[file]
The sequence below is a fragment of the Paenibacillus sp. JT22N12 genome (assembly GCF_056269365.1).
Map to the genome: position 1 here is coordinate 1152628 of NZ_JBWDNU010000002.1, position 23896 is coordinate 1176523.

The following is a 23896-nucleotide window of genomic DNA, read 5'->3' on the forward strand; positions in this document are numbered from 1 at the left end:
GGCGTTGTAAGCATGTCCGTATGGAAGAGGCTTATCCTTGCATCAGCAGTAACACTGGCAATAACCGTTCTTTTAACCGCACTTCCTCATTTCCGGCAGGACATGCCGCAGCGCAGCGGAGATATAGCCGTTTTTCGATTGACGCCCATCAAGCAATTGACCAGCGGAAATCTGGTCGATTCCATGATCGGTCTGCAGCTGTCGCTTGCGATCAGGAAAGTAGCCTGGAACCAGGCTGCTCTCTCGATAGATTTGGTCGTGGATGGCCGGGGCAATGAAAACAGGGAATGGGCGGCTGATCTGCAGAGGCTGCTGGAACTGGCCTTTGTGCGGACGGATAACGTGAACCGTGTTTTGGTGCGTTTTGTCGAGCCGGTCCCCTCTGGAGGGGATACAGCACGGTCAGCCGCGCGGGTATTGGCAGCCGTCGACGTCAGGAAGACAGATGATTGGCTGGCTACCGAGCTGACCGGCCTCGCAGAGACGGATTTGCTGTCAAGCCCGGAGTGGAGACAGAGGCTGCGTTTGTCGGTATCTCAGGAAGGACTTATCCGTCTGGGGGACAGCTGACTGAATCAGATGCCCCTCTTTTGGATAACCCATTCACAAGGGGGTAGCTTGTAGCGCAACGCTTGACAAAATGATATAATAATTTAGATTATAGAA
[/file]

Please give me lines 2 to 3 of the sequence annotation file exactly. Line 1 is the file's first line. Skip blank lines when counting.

Map to the genome: position 1 here is coordinate 1152628 of NZ_JBWDNU010000002.1, position 23896 is coordinate 1176523.

The following is a 23896-nucleotide window of genomic DNA, read 5'->3' on the forward strand; positions in this document are numbered from 1 at the left end: